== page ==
Thankfully, the days of carrying around a gigantic binder full of your set list charts is over. Like many gigging musicians these days, I use an older iPad running iReal Pro for reading basic chord charts. (I know, I know, purists might take issue with this idea. If you are one of them, can skip this post and continue shaking your fist in another direction.)
I find that full-size music stands are a bit “loud” on stage when all you’re looking at is a 10″ x 7″ rectangle. Plus, as you all probably know by now, minimalism: it’s my thing. We’re still a ways off from reading music charts off of cloud-connected ocular implants, so I came up with this guy:
The stand base is the ubiquitous Hamilton two-section folding stand, a classic of jr. high school band rooms. Notice that (perhaps intentionally) “music” does not precede the word “stand” in the product listing. Their flimsy top sections weren’t the best at holding up actual sheet music. Memories of overstuffed binders somersaulting off of them are now flooding back.
Fortunately, these work just fine for iPads which have equal weight distribution regardless of what page you’re looking at. If you don’t already have one in the back of your closet, these stands can still be had for about $15 new. If you’re lucky like I was, you found the orphaned base for a buck at the local thrift store.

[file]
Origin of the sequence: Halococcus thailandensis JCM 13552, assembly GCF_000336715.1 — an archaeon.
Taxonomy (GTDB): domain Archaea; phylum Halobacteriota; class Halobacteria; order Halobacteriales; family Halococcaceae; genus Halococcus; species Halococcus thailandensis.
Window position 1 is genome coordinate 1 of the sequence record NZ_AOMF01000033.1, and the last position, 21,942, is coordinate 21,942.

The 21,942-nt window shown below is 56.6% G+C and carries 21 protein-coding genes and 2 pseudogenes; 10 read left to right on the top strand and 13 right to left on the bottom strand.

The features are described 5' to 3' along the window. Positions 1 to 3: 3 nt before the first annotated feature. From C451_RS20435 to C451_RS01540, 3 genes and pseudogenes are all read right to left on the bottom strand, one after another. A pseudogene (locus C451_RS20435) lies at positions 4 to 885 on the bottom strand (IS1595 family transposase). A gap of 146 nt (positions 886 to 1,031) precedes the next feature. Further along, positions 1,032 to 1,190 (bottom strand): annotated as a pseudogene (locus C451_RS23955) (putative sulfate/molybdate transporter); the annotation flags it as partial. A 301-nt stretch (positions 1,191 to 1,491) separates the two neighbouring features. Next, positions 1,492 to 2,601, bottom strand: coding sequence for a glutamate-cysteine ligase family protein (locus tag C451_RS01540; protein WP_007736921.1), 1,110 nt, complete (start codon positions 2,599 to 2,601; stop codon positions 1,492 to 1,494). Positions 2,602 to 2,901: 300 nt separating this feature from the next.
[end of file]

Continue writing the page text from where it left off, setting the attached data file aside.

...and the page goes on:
Digression: ah, the fond memories of making rudimentary crossbows out of these and impressing your band geek buddies. Weaponizing your music gear is yet another post.
To interface with this stand, I modeled this little mount and 3D printed it on my MP Maker Select Mini:
In the front, there are two additional screws to press the iPad to the back, preventing it from slipping out. I glued a circular (used a paper hole punch) bit of leather to the tip of each screw to add some friction and protect the screen, but honestly I used the bare plastic screws for months without scratching it. The glass is very durable, as it my iPhone that has spent years in the same pocket as my change and keys can attest.
The mount also fits a standard smartphone, too, if you want to go extra-small.
When stowing, I just fold up the bottom of the stand and slide it into the front pocket of my gig bag, zipping up around it, with the top sticking out. Saves yet another trip to the car, which is a simple delight I never get tired of.